Say no to change through coercion

By Dan Streib

An interesting thing happened to me the other day. After planning to write a column on Obama’s associations with figures like Bill Ayers and Jeremiah Wright, I stumbled across an article referenced by National Review contributor Stanley Kurtz. In his obsession to connect Obama to these figures in condemning ways, I believe Kurtz missed some crucial points of the 1995 article in The Chicago Reader titled “What Makes Obama Run?”

Interestingly enough, the article focuses on why Obama was campaigning for a seat in the Illinois Legislature. I figured that such an article might shed some light on why Obama is involved in politics and what his ambitions are. And shedding light on Obama is precisely what it did.

Early on, The Reader states that Obama sought to move beyond the “false dichotomy” between the competing factions in the civil rights movement of integrationist policies and black nationalism. Apparently, Obama rejects both ideas in favor of a vague proposal of massive cooperation between disadvantaged communities of all races.

According to The Reader, Obama wants citizens to engage in “bottom-up democracies” at the community level (aside from electoral politics) to try and solve their problems. In full consistency with this idea, The Reader quotes Obama as rejecting the bias that America has for individual action in favor of collective action. He liked the latter and wished for some sort of change in American culture.

The Reader said he sought the Springfield seat so that he could act as a “catalyst” toward such fundamental change in his local communities. As for why he has now recently gained higher political aspirations, these Obama quotes from The Reader piece may prove enlightening:

Get The Daily Illini in your inbox!

  • Catch the latest on University of Illinois news, sports, and more. Delivered every weekday.
  • Stay up to date on all things Illini sports. Delivered every Monday.
Thank you for subscribing!

“…is it possible for those of us working through the Democratic Party to figure out ways to use the political process to create jobs for our communities?”

“Any African-Americans who are only talking about racism as a barrier to our success are seriously misled if they don’t also come to grips with the larger economic forces that are creating economic insecurity for all workers – whites, Latinos, and Asians.”

“…many believe that the country is too racially polarized to build the kind of multiracial coalitions necessary to bring about massive economic change.”

“Massive economic change” is what’s needed. The Democratic Party must be used for job creation among the poor, and given the context, “larger economic forces” must be defeated to create economic security if his “bottom-up democracies” are to ever get off the ground. These were the prime motivators leading him into politics at the state level. When he couldn’t achieve the “change” he aspired to there, does it not make sense that he would move on to the national level?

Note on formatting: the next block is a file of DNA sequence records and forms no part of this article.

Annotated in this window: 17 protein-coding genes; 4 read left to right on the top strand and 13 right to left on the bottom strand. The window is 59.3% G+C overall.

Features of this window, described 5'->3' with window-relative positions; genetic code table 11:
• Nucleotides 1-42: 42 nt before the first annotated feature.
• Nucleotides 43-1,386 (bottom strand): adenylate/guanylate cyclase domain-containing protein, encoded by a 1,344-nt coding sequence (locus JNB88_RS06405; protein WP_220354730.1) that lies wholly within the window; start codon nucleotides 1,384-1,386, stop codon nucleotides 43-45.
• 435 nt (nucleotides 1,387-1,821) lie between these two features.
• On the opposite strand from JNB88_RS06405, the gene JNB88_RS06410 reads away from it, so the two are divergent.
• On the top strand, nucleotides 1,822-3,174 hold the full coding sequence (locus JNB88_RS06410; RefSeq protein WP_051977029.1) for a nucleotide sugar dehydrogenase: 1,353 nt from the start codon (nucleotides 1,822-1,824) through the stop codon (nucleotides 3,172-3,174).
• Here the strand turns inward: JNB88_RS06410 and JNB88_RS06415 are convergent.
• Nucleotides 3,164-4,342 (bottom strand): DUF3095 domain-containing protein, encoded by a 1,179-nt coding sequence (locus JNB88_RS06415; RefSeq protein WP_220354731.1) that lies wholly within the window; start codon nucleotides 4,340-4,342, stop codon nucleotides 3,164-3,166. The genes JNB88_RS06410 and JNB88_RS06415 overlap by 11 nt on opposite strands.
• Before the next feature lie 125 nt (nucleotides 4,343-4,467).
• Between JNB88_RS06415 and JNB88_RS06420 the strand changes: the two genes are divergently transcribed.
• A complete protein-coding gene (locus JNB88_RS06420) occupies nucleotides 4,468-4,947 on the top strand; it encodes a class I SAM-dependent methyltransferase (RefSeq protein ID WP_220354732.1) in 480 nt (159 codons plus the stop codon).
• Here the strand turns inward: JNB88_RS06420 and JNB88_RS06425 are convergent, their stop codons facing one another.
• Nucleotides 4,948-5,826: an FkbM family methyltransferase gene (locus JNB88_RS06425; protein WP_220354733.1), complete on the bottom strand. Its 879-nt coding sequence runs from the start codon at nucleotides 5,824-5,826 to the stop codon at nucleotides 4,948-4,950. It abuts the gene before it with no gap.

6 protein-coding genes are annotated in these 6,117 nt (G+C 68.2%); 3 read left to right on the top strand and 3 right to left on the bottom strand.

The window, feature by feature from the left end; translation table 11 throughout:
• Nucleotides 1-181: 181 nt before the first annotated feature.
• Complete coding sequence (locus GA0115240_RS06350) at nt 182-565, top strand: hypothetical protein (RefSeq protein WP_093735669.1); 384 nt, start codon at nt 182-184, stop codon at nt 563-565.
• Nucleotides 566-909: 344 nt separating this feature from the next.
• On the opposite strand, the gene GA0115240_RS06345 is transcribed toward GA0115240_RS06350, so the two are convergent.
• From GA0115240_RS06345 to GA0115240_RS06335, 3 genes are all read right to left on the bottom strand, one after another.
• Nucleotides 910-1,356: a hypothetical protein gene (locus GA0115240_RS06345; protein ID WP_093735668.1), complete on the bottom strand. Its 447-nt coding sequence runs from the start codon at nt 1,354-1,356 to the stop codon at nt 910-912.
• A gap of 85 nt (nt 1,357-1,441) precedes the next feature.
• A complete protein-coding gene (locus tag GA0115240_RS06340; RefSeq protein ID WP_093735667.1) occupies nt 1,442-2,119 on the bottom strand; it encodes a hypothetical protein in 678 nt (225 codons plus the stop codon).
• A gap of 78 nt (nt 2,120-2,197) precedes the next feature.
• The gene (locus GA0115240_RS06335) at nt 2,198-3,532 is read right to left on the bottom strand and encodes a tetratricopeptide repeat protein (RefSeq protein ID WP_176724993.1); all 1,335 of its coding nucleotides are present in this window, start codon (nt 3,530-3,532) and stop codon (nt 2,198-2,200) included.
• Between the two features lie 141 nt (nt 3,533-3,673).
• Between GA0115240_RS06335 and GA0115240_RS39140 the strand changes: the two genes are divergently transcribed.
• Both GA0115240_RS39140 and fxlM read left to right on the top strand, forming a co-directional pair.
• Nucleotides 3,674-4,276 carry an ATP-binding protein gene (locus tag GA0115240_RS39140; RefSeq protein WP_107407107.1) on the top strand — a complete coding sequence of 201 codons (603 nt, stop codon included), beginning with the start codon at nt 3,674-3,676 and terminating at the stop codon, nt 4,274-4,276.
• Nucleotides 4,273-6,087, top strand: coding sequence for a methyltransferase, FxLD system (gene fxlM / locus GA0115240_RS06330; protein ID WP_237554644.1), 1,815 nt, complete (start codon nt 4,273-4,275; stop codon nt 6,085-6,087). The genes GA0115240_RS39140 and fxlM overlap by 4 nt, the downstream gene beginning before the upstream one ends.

The traditional conservative argument against liberalism normally highlights the fact that liberals have the same goals of economic equality as socialists, but they are less successful in bringing them about. And in their futile efforts to achieve equality through the government at a reasonable cost, they end up merely contributing to an ever-present and ever-dangerous government largess.

Such arguments, however, fail to work against Obama. For Obama, liberal policy is just a means to an end: the end of creating conditions ripe for massive community action – something that he hints at throughout his current political rhetoric.

Yet, Obama won’t fully tell Americans the ambitions he used to be so open about – they might not like it. They might remember America’s long list of individual freedoms and her long history of individual achievement and self-reliance. They might be afraid to be turned into one of the followers of his cult who enjoy groupthink sessions at his religious … oops, I mean political … rallies. In fact, given those fears, they might vote McCain. So, Obama keeps mum about his ideas, and Americans continue to blindly follow a leader they know nothing about.

Although it’s sad prospect to consider, if McCain can’t win, we can always hope that Obama’s cultural change stays limited to his followers. That way, the rest of us can continue to work together when we are inclined to, rather than when we are coerced.

Dan is a sophomore in political science who wishes he was known nationwide as “Joe the Plumber.”